Part 2 - Clyde’s Leather Recoloring Balm


Part 1
On Thursday evening, I tried to buff the finish one last time. I wasn't able to get rid of the stroke marks, so I gave it one more light application of Clyde's Conditioning Cream. On Friday morning, I tossed my saddle in the truck, prepared to ride in it after work.

As I saddled up, I was quite pleased with how it looked. All of the tackiness had disappeared, and even after rubbing it vigorously with a paper towel, no black came off. I wasn't able to smooth out the stroke marks, but all of that is under my butt and thighs anyway, so I truly didn't care. Having it all black was what mattered most. 
So far, so good.
I rode for just under an hour. When I dismounted, I was very disappointed to see that something was wrong with the finish under my seat bones and thighs. I couldn't figure out if the dye had rubbed off - I was wearing black tights, or if the finish had been removed. Once I unsaddled, I was able to get a closer look at it. I had used the deglazer which is intended to strip the finish which allows the dye to penetrate the leather. It clearly worked.
I went back to Clyde's website and read the detailed instructions again. According to the directions, the Leather Conditioning Balm should have been the last step. I put my saddle away and added another layer of balm, but the finish looked exactly the same the next morning. Since I had a lesson, I rode in it anyway, but then I brought it back home.

I pulled out my supplies from the first time I dyed the saddle back in 2018. Back then, I had purchased the black leather dye, Deglazer, Tan-Kote, and Resolene, all made by Fiebings. The Tan-Kote is a finishing product that adds shine to the leather. The Resolene is a glossy final finish that is durable and water repellant. The last time I dyed the saddle, I used the Resolene, but I wouldn't use it again as it made the finish too glossy.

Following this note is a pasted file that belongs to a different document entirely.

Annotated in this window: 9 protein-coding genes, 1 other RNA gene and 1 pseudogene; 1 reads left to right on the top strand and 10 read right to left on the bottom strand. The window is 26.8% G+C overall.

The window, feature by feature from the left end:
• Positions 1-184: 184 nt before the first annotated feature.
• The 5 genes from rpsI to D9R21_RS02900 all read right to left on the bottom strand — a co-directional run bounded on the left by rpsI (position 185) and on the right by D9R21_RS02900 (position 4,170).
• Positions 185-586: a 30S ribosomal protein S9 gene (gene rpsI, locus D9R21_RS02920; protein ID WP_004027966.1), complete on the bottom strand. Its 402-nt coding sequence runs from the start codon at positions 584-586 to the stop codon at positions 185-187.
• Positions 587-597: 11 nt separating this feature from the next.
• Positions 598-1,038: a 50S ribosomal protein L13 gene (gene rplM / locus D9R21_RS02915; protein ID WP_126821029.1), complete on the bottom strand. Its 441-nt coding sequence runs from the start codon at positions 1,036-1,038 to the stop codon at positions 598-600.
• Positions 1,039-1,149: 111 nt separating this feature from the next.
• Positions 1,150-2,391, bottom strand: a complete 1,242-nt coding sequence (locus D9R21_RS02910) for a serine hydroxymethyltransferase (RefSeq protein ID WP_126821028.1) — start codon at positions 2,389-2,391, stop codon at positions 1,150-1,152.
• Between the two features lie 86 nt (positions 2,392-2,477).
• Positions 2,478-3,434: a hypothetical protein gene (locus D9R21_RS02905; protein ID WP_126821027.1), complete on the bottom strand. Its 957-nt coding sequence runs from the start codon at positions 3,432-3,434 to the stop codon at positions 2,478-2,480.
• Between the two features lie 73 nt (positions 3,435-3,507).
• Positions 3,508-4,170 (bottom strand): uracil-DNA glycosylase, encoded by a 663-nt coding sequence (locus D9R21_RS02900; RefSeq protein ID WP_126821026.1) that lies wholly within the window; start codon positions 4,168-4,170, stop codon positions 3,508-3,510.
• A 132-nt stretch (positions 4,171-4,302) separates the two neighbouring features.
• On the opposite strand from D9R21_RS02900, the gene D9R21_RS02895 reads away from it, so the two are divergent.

I started out by wiping a tiny bit of the Tan-Kote on the seat just to see what it did. It did indeed make the leather shiny, so I coated the entire seat, saddle skirt, and both fenders. I let it dry and was very encouraged by the shine. After watching a video from Fiebings, I decided to apply a second coat of the Tan-Kote.
After the first coat dried.
Later that afternoon, my saddle looked great. By the next morning, the Tan-Kote felt cured and dry, so I decided to ride. As it turns out, it wasn't quite dry enough.
The next morning after the second coat had dried.
On Sunday morning, after having sat for twelve hours on a warm day, the finish no longer felt tacky. As I warmed Izzy up, things felt pretty good. It wasn't until I started to do a rising trot that I knew the saddle hadn't yet dried. My butt came out of the saddle, but my breeches did not. Since  Izzy was already saddled and we were moving, I decided to just see what happened. I rode for 30 minutes and then got off to check how much damage had been done. The loss of shine wasn't too bad, but I want to try and fix it.
Slight loss of shine on the saddle's skirt and center of the seat.
In late June we're going on vacation which means if I apply anything to the saddle it will have nearly a week to dry and cure. I am going to continue riding over the month which will give me enough rides to see how much of the Tan-Kote and Recoloring Balm are worn away, if any. I am hoping that after today's ride things will look settled.

​I'll keep you posted.

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